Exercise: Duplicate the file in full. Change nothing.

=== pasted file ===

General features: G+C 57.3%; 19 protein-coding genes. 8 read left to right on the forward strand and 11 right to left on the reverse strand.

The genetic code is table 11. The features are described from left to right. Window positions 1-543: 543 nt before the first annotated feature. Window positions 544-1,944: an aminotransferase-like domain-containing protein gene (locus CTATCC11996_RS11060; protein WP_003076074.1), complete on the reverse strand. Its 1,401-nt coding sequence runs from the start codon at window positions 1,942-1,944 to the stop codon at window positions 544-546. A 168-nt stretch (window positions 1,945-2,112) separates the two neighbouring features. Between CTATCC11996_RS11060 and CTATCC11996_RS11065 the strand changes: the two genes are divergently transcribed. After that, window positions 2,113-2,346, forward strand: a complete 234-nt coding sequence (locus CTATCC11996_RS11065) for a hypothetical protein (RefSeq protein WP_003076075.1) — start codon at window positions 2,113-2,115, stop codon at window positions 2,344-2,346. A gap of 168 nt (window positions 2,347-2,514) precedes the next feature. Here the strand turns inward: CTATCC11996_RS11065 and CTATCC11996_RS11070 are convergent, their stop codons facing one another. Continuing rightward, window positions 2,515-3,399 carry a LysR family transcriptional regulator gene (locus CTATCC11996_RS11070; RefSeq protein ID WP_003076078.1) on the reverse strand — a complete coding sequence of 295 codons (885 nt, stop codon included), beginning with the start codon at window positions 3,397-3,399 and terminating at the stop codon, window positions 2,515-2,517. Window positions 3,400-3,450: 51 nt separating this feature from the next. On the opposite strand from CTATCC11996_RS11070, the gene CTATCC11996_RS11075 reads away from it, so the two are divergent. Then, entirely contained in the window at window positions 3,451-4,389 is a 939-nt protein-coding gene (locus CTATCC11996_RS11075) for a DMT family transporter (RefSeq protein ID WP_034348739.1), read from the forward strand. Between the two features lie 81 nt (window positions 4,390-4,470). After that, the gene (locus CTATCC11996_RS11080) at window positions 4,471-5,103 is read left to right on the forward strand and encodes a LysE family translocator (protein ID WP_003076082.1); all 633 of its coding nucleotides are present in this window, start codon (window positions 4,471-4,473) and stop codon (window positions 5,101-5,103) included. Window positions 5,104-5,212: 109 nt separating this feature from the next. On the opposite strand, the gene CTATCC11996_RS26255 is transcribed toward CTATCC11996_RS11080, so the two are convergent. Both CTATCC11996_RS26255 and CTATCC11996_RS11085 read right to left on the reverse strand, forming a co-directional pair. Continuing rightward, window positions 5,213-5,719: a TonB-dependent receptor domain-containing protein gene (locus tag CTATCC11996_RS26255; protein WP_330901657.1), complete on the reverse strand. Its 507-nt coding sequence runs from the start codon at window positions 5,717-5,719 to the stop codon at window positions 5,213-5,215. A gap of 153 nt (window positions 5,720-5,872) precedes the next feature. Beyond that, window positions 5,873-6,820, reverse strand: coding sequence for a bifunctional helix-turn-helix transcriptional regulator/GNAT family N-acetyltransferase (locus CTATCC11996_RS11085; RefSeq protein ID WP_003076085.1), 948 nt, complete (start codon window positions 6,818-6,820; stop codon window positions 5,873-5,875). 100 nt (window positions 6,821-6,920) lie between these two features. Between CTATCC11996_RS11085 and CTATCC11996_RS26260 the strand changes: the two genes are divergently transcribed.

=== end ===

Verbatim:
General features: G+C 57.3%; 19 protein-coding genes. 8 read left to right on the forward strand and 11 right to left on the reverse strand.

The genetic code is table 11. The features are described from left to right. Window positions 1-543: 543 nt before the first annotated feature. Window positions 544-1,944: an aminotransferase-like domain-containing protein gene (locus CTATCC11996_RS11060; protein WP_003076074.1), complete on the reverse strand. Its 1,401-nt coding sequence runs from the start codon at window positions 1,942-1,944 to the stop codon at window positions 544-546. A 168-nt stretch (window positions 1,945-2,112) separates the two neighbouring features. Between CTATCC11996_RS11060 and CTATCC11996_RS11065 the strand changes: the two genes are divergently transcribed. After that, window positions 2,113-2,346, forward strand: a complete 234-nt coding sequence (locus CTATCC11996_RS11065) for a hypothetical protein (RefSeq protein WP_003076075.1) — start codon at window positions 2,113-2,115, stop codon at window positions 2,344-2,346. A gap of 168 nt (window positions 2,347-2,514) precedes the next feature. Here the strand turns inward: CTATCC11996_RS11065 and CTATCC11996_RS11070 are convergent, their stop codons facing one another. Continuing rightward, window positions 2,515-3,399 carry a LysR family transcriptional regulator gene (locus CTATCC11996_RS11070; RefSeq protein ID WP_003076078.1) on the reverse strand — a complete coding sequence of 295 codons (885 nt, stop codon included), beginning with the start codon at window positions 3,397-3,399 and terminating at the stop codon, window positions 2,515-2,517. Window positions 3,400-3,450: 51 nt separating this feature from the next. On the opposite strand from CTATCC11996_RS11070, the gene CTATCC11996_RS11075 reads away from it, so the two are divergent. Then, entirely contained in the window at window positions 3,451-4,389 is a 939-nt protein-coding gene (locus CTATCC11996_RS11075) for a DMT family transporter (RefSeq protein ID WP_034348739.1), read from the forward strand. Between the two features lie 81 nt (window positions 4,390-4,470). After that, the gene (locus CTATCC11996_RS11080) at window positions 4,471-5,103 is read left to right on the forward strand and encodes a LysE family translocator (protein ID WP_003076082.1); all 633 of its coding nucleotides are present in this window, start codon (window positions 4,471-4,473) and stop codon (window positions 5,101-5,103) included. Window positions 5,104-5,212: 109 nt separating this feature from the next. On the opposite strand, the gene CTATCC11996_RS26255 is transcribed toward CTATCC11996_RS11080, so the two are convergent. Both CTATCC11996_RS26255 and CTATCC11996_RS11085 read right to left on the reverse strand, forming a co-directional pair. Continuing rightward, window positions 5,213-5,719: a TonB-dependent receptor domain-containing protein gene (locus tag CTATCC11996_RS26255; protein WP_330901657.1), complete on the reverse strand. Its 507-nt coding sequence runs from the start codon at window positions 5,717-5,719 to the stop codon at window positions 5,213-5,215. A gap of 153 nt (window positions 5,720-5,872) precedes the next feature. Beyond that, window positions 5,873-6,820, reverse strand: coding sequence for a bifunctional helix-turn-helix transcriptional regulator/GNAT family N-acetyltransferase (locus CTATCC11996_RS11085; RefSeq protein ID WP_003076085.1), 948 nt, complete (start codon window positions 6,818-6,820; stop codon window positions 5,873-5,875). 100 nt (window positions 6,821-6,920) lie between these two features. Between CTATCC11996_RS11085 and CTATCC11996_RS26260 the strand changes: the two genes are divergently transcribed.